I am reposting chapters of the book I wrote a few years ago in hopes of catching some more recent readers. Thank you in advance for your readership. These posts provide a graphic account of a life with bipolar illness. Please avoid these posts if that is a trigger for you.
Note – several names and places have been changed throughout this text in order to keep my story somewhat private. Thanks for understanding that need.
Although I had had no prior fear of flying, my first episode of bipolar illness was in a tiny airport near my Ivy League college (hereafter known as Ivy College). While I was waiting for the plane to get ready to taxi off the runway and take me to my first interview for a job after college in advertising, I was consumed by runaway thoughts. My thoughts were anywhere but on my interview for an Account Executive position at Chicago Avenue Advertisers. I had no specific directions for my fears but I took out some papers I was working on for my undergraduate thesis at Ivy College and was writing and writing furiously in and around the margins of the pages of the papers I previously had written. The thoughts seemed to co-mingle with the characters in the fiction as well as characters or people I knew in real life. The writing was fast and furious until I finally heard the flight that I was to take to Chicago on the puddle-jumper called.
For some reason I did not feel safe in myself enough to board the plane once the flight was called and I came to the conclusion that the plane was going to crash. I did not communicate this fear with anyone. Instead I determined that I did not want to get on a plane that was going to crash, so I got my suitcase together and asked the airplane attendant if I could check my bags on the plane but not board the plane myself. For some unknown reason, the contents of my suitcase were of paramount importance. I recall a navy suit that I had packed and feeling like that suit should reach a friend who I was going to see in Chicago. The label on the suit became extremely important at the time – it was an Evan Picone double-breasted navy wool suit. The airport personnel immediately got suspicious and asked me why I was putting my suitcase on the plan and asked me to move away from the plane with them. When I refused, the safety patrol man exerted more force and tried to get me to go with him. In my fears, I turned to run down the runway away from the scene of the fears and ran completely down the airport runway up into a stand of pines, one shoe flying off in the process and resting in the snowy runway. I recall exactly what I was wearing – a plaid pleated wool skirt in muted tones, a long sleeve silk blouse and a double breasted woolen gray or taupe sweater. I don’t recall a coat or over-coat. The safety patrolmen at the airport followed me into the woods with snow all around and made a chair with their arms for me to sit on. I was in some stage of delirium and thought they were providing me some sort of throne to safety.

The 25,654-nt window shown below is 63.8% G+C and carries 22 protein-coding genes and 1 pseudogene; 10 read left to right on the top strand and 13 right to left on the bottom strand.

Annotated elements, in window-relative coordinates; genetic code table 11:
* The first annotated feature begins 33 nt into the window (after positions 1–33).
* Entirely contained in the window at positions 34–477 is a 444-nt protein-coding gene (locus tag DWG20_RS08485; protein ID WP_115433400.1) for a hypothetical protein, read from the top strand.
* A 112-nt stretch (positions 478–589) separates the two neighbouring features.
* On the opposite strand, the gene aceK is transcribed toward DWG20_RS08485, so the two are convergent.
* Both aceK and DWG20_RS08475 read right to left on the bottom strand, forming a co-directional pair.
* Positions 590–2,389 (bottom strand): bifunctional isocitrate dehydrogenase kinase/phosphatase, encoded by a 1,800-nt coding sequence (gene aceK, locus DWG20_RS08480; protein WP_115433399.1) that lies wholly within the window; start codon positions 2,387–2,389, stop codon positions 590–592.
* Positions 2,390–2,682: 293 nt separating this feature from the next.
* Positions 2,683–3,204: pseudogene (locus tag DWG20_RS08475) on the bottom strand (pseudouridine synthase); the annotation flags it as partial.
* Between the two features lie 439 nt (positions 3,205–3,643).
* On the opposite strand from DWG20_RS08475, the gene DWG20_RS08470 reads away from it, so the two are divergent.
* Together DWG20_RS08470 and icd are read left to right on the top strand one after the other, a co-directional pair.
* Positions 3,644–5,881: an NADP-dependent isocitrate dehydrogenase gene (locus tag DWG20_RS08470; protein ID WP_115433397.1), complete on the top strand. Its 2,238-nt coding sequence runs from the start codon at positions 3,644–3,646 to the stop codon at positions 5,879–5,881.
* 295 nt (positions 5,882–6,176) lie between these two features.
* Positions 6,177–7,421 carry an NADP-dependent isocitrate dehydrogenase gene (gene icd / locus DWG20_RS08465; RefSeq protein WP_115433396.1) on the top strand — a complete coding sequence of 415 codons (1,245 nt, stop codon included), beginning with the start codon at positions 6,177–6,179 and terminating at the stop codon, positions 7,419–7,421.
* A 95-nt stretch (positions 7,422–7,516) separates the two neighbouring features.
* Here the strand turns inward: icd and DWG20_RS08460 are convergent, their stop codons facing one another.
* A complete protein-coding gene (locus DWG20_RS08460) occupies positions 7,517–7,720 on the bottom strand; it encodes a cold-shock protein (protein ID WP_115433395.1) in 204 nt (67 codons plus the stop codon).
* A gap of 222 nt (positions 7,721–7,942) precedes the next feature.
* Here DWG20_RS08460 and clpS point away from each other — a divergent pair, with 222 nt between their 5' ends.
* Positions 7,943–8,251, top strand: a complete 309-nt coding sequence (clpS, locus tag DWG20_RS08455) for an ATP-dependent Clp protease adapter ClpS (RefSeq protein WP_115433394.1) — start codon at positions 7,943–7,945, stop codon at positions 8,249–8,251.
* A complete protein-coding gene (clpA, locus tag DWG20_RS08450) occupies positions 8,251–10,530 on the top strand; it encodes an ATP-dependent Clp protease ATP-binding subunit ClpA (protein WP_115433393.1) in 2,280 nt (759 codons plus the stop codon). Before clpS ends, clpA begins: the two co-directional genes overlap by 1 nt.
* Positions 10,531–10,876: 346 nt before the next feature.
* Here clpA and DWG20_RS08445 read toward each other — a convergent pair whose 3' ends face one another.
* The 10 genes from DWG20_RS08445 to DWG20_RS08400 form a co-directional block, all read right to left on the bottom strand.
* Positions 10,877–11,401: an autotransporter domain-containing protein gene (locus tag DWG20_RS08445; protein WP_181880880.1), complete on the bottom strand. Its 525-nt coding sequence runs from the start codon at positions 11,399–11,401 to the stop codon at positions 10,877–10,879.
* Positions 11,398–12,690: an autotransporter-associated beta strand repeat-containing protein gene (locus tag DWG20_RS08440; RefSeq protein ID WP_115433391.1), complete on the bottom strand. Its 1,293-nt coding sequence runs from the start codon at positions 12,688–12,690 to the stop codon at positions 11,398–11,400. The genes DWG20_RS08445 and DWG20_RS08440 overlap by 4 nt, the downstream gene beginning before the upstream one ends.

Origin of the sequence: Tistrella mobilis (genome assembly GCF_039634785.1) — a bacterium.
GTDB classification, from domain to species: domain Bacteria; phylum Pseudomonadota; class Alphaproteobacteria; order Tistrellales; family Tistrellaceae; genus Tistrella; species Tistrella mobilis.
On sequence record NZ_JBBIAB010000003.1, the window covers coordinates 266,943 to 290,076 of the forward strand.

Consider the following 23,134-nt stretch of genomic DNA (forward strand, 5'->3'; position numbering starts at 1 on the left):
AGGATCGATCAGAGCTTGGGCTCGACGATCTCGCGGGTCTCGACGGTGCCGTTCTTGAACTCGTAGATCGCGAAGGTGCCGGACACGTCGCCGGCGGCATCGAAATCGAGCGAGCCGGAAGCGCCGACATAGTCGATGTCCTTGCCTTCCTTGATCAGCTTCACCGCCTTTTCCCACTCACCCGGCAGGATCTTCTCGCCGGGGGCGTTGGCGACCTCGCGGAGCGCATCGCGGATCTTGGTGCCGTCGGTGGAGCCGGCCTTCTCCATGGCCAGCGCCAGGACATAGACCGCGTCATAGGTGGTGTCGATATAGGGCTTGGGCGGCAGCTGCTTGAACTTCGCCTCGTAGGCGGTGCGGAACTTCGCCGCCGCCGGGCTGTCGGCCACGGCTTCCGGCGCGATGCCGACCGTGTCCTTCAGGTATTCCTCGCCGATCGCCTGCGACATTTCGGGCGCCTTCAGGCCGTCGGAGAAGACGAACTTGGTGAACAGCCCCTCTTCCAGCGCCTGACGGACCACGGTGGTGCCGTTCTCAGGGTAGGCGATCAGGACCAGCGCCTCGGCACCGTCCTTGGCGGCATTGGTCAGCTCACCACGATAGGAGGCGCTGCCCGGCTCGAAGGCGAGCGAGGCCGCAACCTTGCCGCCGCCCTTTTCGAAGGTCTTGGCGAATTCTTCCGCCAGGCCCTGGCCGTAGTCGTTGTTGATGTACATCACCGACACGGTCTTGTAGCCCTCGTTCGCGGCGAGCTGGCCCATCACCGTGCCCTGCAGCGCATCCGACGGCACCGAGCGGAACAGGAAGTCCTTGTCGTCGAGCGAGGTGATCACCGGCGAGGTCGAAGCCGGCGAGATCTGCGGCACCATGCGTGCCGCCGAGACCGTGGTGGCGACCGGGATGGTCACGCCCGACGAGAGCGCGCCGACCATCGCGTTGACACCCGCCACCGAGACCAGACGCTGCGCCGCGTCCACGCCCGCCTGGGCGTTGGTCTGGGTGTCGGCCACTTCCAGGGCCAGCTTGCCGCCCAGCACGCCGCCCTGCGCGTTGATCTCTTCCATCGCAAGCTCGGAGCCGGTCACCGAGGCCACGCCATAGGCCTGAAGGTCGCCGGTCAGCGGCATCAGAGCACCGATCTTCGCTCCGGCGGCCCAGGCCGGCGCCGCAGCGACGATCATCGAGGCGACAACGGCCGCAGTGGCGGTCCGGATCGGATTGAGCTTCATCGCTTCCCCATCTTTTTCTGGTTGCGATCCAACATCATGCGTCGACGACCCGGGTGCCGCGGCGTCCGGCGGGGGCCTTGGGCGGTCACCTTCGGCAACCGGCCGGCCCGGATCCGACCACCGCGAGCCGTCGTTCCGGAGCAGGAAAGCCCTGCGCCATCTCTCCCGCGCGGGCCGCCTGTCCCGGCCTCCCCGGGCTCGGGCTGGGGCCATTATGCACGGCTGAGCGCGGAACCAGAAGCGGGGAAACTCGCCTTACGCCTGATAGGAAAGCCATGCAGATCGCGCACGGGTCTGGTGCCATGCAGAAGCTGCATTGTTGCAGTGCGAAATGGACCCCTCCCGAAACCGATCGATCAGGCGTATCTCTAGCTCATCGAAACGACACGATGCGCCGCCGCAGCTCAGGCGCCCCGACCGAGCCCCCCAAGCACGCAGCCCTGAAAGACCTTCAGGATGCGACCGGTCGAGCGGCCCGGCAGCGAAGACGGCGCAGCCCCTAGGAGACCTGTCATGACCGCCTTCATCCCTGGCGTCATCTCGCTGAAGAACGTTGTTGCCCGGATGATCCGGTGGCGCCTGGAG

Instead the next thing I knew I was being handcuffed to the backseat of a patrol car with the patrol lights flashing blue and white and was being escorted to the police station down the road. When I arrived at the police station I kept telling the police that I was a Senior and straight A student at Ivy College and they must have made some mistake. On the walls there were pictures of wanted criminals – I kept trying to figure out what the pictures meant. There were three pictures: a young woman who I thought looked like Ayn Rand, a man with a long beard who looked in my state to be like a long-haired Jesus and one other picture of a youngish man whose face I cannot recall. What I do recall is feeling like a criminal and being treated like a criminal until a kind policeman named Michael started to ask me questions. Once I started to talk with Michael I began to calm down.
After what felt like days of swirling and runaway thoughts and a myriad of questions, the police finally called my family and called the school clinic and I was escorted there. Soon after, several of my college roommates arrived to be with me while the admission process continued. After talking briefly with the clinic staff, I was transferred to the local hospital’s Psychiatric Unit.
Within the next few hours my parents arrived in town and tried to begin to make sense of what had happened. I recall my parents visiting me in the hospital mostly my Dad whose anxiety I could sense was through the roof. Within a couple of days, we made arrangements to go back home to Augusta, Georgia. I unenrolled from classes and moved back home to live with my parents for the spring and summer of 1985. No one was sure yet if this was a temporary reaction to stress as a Senior and as a Senior thesis writer or the beginning of a lifelong behavioral health diagnosis and challenge.